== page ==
I have to accept a certain level of responsibility when it comes to my M.E.
And I don’t always like that: I don’t always want to accept that.
The vast majority of the time, my suffering is not my fault. It’s out of my hands. M.E. is cruel and I am unwell every single day.
But ten years in, with even the basic understanding that exertion and activity can/will cause an exacerbation of symptoms, I must accept that sometimes (not often, but sometimes!) I do have to bear some of the responsibility for some of the suffering.
For example, on a Good Day if I don’t quit while I’m ahead (and I don’t always because I am a human being who is often desperate to live a little!) then the next couple of days after that Good Day will be far from pleasant.
If I go so wild as to brush my teeth AND have a 15 minute video call on the same day, I’m asking for trouble truth be told! And I know that. And because I know that, I must accept responsibility when the suffering comes.
I ended up really ill the other day. The day before I’d done far too much (typing that is such a struggle because I don’t want to admit to it!) But I really overdid it. It’s not hard to do at the moment but still.
I did far, far less than the average person, and far less than was my normal pre-relapse, but for me it was borderline ridiculous. The next day I tried to convince both myself and my husband that I was coming down with a bug. I wasn’t, it was Post Exertional Malaise. But the denial was strong! I refused to take responsibility to my actions.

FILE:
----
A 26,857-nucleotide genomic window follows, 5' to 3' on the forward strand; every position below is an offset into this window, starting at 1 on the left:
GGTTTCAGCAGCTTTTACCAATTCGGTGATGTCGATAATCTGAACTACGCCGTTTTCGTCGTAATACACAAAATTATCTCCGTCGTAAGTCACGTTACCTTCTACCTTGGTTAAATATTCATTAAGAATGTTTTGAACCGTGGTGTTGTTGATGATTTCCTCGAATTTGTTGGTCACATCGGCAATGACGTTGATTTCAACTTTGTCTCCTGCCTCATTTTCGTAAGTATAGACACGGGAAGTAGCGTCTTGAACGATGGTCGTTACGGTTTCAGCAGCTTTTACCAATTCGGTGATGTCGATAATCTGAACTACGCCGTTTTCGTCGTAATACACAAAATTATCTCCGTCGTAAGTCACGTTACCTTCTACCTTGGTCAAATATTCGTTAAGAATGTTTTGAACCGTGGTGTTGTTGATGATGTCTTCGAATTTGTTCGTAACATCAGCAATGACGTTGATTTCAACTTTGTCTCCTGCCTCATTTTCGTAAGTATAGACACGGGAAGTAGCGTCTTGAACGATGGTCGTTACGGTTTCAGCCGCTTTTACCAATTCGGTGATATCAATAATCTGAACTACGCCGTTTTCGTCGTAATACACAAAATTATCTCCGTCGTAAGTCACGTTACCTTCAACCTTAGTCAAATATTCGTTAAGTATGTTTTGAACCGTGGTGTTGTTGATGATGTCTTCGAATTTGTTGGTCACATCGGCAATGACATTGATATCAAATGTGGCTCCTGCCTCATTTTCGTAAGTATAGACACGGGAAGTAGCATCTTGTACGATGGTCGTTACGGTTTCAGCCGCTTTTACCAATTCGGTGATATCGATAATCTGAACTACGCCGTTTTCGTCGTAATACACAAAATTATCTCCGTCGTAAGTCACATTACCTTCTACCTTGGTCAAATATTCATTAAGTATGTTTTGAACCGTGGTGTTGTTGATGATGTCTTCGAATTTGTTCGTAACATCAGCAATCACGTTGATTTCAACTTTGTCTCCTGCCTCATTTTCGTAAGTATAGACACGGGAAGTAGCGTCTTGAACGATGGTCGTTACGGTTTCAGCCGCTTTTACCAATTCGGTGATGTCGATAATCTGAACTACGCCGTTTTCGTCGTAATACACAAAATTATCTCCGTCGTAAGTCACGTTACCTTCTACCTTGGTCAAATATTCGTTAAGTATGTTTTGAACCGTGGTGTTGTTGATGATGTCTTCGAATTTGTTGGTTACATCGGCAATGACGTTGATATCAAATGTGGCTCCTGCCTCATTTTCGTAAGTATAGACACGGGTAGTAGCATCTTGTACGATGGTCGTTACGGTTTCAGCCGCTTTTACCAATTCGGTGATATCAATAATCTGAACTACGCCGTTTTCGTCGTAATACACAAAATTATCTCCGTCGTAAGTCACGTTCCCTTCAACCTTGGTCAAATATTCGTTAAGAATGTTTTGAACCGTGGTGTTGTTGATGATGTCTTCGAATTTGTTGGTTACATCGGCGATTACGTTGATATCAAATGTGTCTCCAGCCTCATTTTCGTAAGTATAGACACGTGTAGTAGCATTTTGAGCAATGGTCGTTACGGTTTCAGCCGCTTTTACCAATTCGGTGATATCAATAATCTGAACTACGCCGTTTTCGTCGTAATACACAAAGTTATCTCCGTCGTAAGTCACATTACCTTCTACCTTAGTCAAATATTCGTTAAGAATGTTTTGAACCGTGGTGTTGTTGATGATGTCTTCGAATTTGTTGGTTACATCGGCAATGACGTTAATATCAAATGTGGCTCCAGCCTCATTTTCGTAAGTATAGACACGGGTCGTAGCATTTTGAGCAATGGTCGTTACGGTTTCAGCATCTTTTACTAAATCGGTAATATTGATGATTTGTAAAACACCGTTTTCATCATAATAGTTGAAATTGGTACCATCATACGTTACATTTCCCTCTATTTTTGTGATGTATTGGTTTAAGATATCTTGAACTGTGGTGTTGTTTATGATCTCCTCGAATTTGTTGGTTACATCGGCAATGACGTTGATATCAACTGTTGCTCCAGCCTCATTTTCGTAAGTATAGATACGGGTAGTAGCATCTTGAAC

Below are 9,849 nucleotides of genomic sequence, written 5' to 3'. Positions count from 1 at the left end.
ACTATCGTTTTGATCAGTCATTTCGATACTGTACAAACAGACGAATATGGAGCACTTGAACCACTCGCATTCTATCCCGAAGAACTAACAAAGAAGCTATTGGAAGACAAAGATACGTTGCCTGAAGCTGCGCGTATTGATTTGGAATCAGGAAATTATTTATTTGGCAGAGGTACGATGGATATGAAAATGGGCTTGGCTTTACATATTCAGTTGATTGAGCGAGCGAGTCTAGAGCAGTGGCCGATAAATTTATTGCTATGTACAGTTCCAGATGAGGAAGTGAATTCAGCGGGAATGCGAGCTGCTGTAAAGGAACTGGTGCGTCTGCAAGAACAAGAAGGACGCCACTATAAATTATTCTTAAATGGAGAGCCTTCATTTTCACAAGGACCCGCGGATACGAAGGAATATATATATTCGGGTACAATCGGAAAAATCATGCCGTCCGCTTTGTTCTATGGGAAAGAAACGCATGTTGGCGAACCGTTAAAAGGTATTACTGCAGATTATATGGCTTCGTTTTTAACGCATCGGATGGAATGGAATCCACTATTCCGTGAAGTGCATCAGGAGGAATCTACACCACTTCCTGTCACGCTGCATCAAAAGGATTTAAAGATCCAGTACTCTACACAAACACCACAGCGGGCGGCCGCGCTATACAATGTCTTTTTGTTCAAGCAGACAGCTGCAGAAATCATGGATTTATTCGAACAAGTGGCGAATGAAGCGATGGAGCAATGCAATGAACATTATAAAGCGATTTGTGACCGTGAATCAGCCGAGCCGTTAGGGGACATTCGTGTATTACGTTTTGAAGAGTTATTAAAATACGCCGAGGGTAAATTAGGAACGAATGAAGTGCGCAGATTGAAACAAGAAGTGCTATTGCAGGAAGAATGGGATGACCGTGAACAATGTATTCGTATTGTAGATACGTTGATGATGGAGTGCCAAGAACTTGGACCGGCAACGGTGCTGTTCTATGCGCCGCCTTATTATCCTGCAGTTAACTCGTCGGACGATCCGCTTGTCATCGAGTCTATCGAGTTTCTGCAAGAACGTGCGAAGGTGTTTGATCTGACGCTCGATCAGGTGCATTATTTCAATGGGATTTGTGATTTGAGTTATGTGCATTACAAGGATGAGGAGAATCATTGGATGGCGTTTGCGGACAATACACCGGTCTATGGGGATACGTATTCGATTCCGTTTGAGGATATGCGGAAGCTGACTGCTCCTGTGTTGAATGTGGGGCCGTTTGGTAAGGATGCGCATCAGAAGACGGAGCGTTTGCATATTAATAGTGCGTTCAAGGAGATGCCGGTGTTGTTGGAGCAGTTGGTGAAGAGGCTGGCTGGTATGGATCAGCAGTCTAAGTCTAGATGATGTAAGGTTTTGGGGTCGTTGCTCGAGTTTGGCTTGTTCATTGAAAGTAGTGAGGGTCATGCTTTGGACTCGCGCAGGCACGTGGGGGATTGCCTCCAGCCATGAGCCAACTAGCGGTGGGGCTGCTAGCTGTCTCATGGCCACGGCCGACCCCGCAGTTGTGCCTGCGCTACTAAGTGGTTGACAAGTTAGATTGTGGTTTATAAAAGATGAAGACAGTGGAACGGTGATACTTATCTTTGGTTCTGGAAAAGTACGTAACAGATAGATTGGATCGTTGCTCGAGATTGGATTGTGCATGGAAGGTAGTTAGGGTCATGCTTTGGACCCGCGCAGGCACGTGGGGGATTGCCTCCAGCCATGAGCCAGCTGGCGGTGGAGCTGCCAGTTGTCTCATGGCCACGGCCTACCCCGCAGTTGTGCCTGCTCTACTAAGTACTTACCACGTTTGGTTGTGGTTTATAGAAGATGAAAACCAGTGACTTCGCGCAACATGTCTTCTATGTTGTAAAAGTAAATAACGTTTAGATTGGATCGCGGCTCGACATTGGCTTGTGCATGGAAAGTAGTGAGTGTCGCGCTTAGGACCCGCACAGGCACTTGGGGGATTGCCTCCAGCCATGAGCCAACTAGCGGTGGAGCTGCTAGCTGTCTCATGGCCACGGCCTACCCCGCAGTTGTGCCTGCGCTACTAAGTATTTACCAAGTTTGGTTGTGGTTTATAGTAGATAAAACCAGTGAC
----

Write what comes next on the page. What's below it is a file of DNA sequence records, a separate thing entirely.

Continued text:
I don’t think anyone would blame me for wanting to live a little, but to do it repeatedly, time after time after time, and then moan, wallow and wonder why….that would be on me.
Whether I like it or not, I cannot live that way. To constantly live in Boom and Bust, when I have the choice not to? To be in complete denial about my limitations and restrictions? That’s on me.
There is little quality of life to found there.
I am speaking of my own personal experience. For the duration of my M.E. I have had the privilege of being able to practice Pacing. But every once in while I will throw a mini-tantrum and just refuse to Pace. Because I don’t want to! Because why should I have to! Because it’s so totally unfair that I can’t do what I want when I want!
But life is unfair. Life with M.E. is even more so. Kicking against it doesn’t make it any less so.
Like all things, acceptance comes and goes. I am still adjusting the my new normal after the relapse.
I don’t have to like my physical limits, but I do have to work on being in complete denial of them.